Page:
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Composites in Bridge Construction Study Released

Tuesday, January 29, 2019

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Earlier this month, the National Academies of Sciences and the Transportation Research Board released the study for the Innovative Bridge Research and Construction Program, a program that funded nearly 400 projects and 150 bridges with a focus on using materials such as fiber-reinforced polymer composites.

“With such valuable research findings available, [the American Composites Manufacturers Association] believed that the lack of follow-up and research about the program and these bridges would be a critical mistake,” said ACMA President Tom Dobbins. “ACMA pushed for the inclusion of the study in the FAST Act of 2015, working with Senator Whitehouse of [Rhode Island], the sponsor of the provision ordering the study.”

Composites in Bridge Construction Study

According to ACMA, study results indicate that the technologies used in the IBRC program reduced construction time, traffic congestion and improved safety, along with lowering the risk of injury and fatalities. There was also evidence that usng FRP composites, along and corrosion control, reduce bridge life-cycle costs.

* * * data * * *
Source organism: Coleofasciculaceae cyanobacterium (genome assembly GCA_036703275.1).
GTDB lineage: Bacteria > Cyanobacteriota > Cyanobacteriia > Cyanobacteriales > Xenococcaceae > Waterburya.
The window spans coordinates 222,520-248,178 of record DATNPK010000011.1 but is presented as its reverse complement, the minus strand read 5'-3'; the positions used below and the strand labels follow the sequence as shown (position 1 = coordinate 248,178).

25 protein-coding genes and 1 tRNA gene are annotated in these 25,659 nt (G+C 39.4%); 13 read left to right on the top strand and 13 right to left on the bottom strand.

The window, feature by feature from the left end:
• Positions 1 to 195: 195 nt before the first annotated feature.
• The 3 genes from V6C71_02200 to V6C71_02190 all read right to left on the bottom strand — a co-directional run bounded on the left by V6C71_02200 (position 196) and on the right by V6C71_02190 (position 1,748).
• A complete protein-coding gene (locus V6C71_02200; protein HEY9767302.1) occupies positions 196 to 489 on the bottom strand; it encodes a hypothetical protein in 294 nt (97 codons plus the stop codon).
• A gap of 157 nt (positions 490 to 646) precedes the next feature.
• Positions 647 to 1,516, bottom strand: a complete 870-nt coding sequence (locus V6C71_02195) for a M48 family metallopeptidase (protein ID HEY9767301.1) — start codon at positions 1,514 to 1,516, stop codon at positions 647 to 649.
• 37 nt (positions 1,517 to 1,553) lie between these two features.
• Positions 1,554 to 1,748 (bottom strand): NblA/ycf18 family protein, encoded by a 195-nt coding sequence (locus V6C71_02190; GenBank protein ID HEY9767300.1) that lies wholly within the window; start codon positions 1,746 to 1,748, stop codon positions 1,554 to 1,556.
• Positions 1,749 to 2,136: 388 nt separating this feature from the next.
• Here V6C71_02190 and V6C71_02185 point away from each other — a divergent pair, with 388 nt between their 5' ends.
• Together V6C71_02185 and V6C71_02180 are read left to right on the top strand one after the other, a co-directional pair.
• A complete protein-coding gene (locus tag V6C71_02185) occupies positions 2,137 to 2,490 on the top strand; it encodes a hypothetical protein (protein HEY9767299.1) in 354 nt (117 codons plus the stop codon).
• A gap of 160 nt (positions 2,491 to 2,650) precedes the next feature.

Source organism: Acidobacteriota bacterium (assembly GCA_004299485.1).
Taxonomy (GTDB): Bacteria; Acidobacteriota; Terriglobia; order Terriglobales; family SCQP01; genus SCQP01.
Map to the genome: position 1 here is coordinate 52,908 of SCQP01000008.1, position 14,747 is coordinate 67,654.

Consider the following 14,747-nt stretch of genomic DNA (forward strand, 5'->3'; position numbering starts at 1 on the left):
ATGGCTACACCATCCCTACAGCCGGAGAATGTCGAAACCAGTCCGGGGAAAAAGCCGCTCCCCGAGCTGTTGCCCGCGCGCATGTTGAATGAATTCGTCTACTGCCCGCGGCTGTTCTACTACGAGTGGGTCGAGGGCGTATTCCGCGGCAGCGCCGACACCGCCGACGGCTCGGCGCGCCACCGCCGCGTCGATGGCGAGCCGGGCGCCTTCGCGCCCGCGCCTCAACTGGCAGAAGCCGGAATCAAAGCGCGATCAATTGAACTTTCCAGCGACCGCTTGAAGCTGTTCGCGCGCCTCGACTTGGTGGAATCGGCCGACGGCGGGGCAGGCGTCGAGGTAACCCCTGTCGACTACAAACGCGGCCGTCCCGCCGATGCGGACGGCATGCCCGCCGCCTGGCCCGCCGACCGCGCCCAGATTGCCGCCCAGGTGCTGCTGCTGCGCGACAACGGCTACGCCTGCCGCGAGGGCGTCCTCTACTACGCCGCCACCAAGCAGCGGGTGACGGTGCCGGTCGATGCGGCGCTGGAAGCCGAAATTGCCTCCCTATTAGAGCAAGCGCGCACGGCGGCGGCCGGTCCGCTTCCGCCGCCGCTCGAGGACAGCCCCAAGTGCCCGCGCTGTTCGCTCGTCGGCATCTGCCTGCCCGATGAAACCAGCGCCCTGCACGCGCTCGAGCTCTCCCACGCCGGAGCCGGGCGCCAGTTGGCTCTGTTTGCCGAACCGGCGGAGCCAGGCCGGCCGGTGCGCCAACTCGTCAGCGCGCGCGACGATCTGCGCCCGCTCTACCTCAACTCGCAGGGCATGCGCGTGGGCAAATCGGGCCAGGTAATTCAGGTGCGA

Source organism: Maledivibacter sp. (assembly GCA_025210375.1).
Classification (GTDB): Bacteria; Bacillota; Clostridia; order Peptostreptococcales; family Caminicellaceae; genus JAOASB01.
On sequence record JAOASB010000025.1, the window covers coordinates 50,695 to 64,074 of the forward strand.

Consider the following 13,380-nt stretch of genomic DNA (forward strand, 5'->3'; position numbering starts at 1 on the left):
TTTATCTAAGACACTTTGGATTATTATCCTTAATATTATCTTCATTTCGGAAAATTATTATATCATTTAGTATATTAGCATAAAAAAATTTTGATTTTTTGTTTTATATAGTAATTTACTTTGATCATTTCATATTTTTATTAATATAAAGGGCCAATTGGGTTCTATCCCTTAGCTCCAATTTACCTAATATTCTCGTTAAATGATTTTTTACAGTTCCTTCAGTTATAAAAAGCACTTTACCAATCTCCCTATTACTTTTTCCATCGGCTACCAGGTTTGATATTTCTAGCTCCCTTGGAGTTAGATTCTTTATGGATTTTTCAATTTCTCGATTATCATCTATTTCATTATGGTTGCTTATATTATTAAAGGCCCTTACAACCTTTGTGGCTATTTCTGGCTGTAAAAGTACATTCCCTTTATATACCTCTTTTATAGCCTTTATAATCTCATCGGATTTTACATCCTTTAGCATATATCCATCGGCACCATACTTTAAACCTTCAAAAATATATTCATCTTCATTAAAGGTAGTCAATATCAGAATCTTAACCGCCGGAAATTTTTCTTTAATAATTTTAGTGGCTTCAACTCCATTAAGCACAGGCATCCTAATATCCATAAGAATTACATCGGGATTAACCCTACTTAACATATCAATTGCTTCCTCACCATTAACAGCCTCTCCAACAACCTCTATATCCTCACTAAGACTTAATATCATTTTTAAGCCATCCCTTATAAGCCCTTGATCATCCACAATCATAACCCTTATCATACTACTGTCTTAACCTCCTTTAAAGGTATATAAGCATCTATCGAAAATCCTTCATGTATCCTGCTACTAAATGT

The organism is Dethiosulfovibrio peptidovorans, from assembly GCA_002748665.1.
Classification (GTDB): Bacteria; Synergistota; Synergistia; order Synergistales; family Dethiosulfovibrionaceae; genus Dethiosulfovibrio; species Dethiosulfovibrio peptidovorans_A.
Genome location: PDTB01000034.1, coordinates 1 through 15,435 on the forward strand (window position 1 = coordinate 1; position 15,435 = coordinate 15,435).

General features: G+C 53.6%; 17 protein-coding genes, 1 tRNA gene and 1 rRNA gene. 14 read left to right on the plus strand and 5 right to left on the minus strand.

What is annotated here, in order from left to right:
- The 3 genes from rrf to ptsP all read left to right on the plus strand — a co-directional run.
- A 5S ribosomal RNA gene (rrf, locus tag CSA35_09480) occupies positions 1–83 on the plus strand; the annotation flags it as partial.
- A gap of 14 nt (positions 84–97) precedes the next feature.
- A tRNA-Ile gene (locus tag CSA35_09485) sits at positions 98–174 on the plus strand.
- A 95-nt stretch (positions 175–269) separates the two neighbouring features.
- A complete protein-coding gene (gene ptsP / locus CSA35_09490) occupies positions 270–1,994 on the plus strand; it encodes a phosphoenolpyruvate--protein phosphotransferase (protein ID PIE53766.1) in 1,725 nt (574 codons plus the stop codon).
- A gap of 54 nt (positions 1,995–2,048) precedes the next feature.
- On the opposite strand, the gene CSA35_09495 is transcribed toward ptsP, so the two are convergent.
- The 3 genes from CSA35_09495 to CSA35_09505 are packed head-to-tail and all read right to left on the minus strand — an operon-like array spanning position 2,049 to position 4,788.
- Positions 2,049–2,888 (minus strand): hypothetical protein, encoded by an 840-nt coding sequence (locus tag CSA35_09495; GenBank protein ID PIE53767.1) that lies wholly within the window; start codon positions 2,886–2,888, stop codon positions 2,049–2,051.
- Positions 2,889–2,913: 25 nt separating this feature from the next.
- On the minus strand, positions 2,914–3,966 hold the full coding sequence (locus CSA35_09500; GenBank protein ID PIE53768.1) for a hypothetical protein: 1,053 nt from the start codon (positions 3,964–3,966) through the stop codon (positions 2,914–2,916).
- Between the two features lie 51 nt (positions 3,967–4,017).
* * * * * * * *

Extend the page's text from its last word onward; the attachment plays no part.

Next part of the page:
skynesher / Getty Images

Earlier this month, the National Academies of Sciences and the Transportation Research Board released the study for the Innovative Bridge Research and Construction Program, a program that funded nearly 400 projects and 150 bridges with a focus on using materials such as fiber-reinforced polymer composites.

The IBRC study highlighted that a new federal incentive grant program for bridge technology could contribute to furthering the adoption of established technologies as well as driving research on less developed options through “supporting state highway agency bridge projects.”

The study also recommended that a similar federal program also be implemented, as well as recommending new research by the U.S. Department of Transportation and state DOTs to expand data collection; assist with long-term monitoring and planning; and the development of new technologies.

“The study results have the potential to increase the adoption of composites and advanced materials in key markets like infrastructure, construction and transportation, which is exciting news for our members and the entire composites industry.  More importantly it will benefit the American taxpayer by providing quality infrastructure that lasts much longer,” said Dobbins.

The IBRC was funded by the Federal Highway Administration from 1999 to 2005, and provided $128.7 million in federal funding to state transportation departments to promote the use of these materials in the construction and maintenance of highway bridges.

ACMA, an industry trade group, focuses on increasing the use of composites in infrastructure and transportation.

   

Tagged categories: Bridges; Building materials; Infrastructure; NA; North America; Program/Project Management; Research and development

Comment from peter gibson, (1/31/2019, 7:00 PM)

yes....more composites please.


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